Basement Flat, 33 Green Park, Kingsmead, Bath
33 Green Park forms part of a Grade II late 18th century terrace of townhouses by John Palmer, situated within the Bath conservation area and World Heritage Site. It forms part of the indicative setting of the Grade II early 19th century former coach houses to the rear at 33-34 Green Park Mews. The terrace presents a well-balance and uniform façade in Bath stone ashlar with a rusticated ground floor, although the eaves line does step up towards the southern end with greater detailing around the first floor window reveals. The terrace retains an elevated position overlooking Green Park, with connected vaults that run underneath the road and terminate in a buttressed ashlar wall visible in short to mid-range views across the park and from Green Park Road. A variety of openings in this elevation suggest a more utilitarian function divorced from the formal articulation of the principal terrace façade, with a number of windows, grilles, and coal chutes indicating the original ancillary function of the vaults.
BPT maintains that this application does not provide a level of detail appropriate to the Grade II designation of the building, and we are surprised that the application was validated despite being incomplete. We note that no existing or proposed elevations have been provided of the south elevation of the vaults as viewed from Green Park, and therefore it is currently difficult to ascertain the proposed changes and their impact on the appearance of a listed building. Currently, the external wall is covered in vegetation growth and therefore the current appearance of the elevation is unclear. We therefore strongly recommend that the wall is cleared and surveyed as to its current appearance, condition, and relationship to the wider context of the listed terrace for the benefit of the case officer.
Whilst we maintain that there is currently not enough information to make a fully-informed assessment as to the suitability of proposals, we do have some initial concerns regarding the proposed insertion of sash windows of a distinctly formal and ‘domestic’ profile, within an elevation that has otherwise retained a predominantly utilitarian appearance. We strongly recommend that the proposed window design, profile, and finish should sit sympathetically within its historic setting and reflect the existing characteristics of its context; in this instance, a more utilitarian window design may be more appropriate, or a black painted finish to the sash windows to better blend in.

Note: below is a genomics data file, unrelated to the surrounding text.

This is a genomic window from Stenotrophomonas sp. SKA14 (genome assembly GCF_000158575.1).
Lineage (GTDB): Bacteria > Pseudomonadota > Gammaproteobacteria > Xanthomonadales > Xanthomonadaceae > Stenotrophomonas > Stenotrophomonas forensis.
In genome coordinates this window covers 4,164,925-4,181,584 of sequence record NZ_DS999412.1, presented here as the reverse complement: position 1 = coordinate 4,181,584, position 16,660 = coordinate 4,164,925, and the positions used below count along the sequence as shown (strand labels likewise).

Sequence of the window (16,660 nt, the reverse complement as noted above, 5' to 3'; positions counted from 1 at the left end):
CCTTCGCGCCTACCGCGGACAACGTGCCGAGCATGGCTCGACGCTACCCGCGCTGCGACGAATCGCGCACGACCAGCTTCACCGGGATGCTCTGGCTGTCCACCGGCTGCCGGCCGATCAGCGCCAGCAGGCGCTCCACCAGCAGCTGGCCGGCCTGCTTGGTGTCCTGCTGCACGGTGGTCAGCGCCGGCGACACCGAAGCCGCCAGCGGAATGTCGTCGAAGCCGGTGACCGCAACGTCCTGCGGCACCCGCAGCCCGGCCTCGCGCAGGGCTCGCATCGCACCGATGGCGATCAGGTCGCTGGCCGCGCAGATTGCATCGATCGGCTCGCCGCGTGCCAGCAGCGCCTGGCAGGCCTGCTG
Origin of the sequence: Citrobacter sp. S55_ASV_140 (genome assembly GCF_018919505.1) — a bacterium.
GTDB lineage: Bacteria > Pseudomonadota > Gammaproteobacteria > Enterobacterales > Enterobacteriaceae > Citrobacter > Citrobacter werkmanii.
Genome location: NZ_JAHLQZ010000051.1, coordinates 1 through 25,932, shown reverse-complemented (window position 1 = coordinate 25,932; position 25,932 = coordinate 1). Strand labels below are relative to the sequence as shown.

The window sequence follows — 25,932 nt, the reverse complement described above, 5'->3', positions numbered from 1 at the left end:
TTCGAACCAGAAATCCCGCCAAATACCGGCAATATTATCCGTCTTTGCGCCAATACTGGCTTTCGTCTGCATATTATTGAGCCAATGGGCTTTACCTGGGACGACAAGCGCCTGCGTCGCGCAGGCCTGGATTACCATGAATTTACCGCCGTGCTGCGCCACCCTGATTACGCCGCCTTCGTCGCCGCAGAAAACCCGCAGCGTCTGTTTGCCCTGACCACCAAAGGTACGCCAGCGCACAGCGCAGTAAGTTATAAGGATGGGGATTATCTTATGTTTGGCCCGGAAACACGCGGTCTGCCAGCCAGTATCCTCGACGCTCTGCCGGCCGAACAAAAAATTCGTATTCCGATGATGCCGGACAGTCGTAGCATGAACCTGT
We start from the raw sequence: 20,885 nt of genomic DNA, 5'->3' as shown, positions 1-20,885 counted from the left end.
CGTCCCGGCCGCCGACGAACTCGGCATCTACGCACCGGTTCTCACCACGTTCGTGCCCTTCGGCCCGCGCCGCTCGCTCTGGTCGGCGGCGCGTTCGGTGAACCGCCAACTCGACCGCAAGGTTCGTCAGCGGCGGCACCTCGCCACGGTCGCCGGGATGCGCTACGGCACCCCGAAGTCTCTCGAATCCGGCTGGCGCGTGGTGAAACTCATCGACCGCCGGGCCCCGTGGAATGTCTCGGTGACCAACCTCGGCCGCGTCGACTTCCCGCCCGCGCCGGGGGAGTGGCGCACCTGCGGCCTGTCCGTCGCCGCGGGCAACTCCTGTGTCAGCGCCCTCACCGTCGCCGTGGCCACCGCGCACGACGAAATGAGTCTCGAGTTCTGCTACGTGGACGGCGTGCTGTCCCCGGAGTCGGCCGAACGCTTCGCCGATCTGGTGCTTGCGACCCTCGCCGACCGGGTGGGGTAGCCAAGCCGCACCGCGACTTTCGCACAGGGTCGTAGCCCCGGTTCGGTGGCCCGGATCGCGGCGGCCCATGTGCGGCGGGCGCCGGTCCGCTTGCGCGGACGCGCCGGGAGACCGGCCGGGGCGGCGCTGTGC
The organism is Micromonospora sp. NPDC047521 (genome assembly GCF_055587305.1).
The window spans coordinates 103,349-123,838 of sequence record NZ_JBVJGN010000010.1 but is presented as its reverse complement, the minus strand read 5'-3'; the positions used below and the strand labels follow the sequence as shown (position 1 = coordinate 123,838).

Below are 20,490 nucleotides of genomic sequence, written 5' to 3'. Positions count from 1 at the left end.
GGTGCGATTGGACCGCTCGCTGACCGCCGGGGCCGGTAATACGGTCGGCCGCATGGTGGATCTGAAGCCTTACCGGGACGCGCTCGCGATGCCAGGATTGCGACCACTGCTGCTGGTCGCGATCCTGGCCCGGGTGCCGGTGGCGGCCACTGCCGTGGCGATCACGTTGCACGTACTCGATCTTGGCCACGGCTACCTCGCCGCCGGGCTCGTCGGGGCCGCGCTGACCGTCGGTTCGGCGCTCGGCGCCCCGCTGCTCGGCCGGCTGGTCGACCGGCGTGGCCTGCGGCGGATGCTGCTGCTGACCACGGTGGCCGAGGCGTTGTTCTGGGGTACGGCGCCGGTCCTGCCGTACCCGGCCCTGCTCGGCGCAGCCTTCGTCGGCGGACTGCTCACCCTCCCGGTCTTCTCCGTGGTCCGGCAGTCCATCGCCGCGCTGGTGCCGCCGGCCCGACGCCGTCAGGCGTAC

There are additionally some practical considerations regarding security due to the accessibility of the elevation from Green Park and whether the use of sash windows is practical in this setting. A number of adjacent window openings feature metal grilles and bars; this may be a necessary consideration for this application, behind which could be fitted a window of a simpler design.
It remains unclear as to how the proposed windows would sit in the reinstated openings. We maintain a flush finish would not be appropriate.
This application may offer a positive opportunity for the introduction of a more traditional form of passive ventilation, and consequently the removal of the existing vent grilles which are currently unsympathetic additions to the frontage of a listed building.
We recommend that existing and proposed sections may be necessary to account for a possible variation in ground level between the vaults and Green Park. Whilst the historic openings can be seen in full from within the vaults as shown in the D&A/Heritage Statement, an increased external ground level would complicate how these would be reopened without additional ground works.
We emphasise the unsuitability of vaults for residential use due to naturally damp conditions and poor air quality, with vaults being better suited to ancillary facilities or storage space instead. The use of vaults for a directly domestic function would not be suitable, either for the comfort of human usage or the alteration of historic fabric to meet modern standards of utility, and would place increased pressure on further invasive waterproofing and damp mitigation works in future with resulting detriment to the vaults’ special architectural and historic interest.
We therefore maintain that the proposed gym use could be acceptable as an ancillary use. However, this is pending further details regarding the internal treatment of the vaults to the floors and walls to manage damp ingress. The current application does not provide sufficient detail on how ongoing, future damp would be managed sensitively with minimal impact on historic fabric and character.
We have some concerns regarding the increased depth of the rear extension which significantly steps out from the established extension line of the terrace rear. Whilst the replacement of the 1990s uPVC conservatory is positive, we strongly recommend consideration of a design that is more harmonious with the established special architectural and historic interest of the listed building, utilising either a traditional or more lightweight design. We note that no design reference or justification is provided for the insertion of Crittal doors within this context.
This application does not provide sufficient detail to enable an appropriate assessment of the suitability of proposals, and is therefore contrary to the Planning (Listed Buildings and Conservation Areas) Act 1990, Section 16 of the NPPF, and Policies B1, BD1, CP6, D1, D2 D3, D5, and HE1 of the Core Strategy and Placemaking Plan. We consider that this application should not be granted consent without the relevant details as outlined above.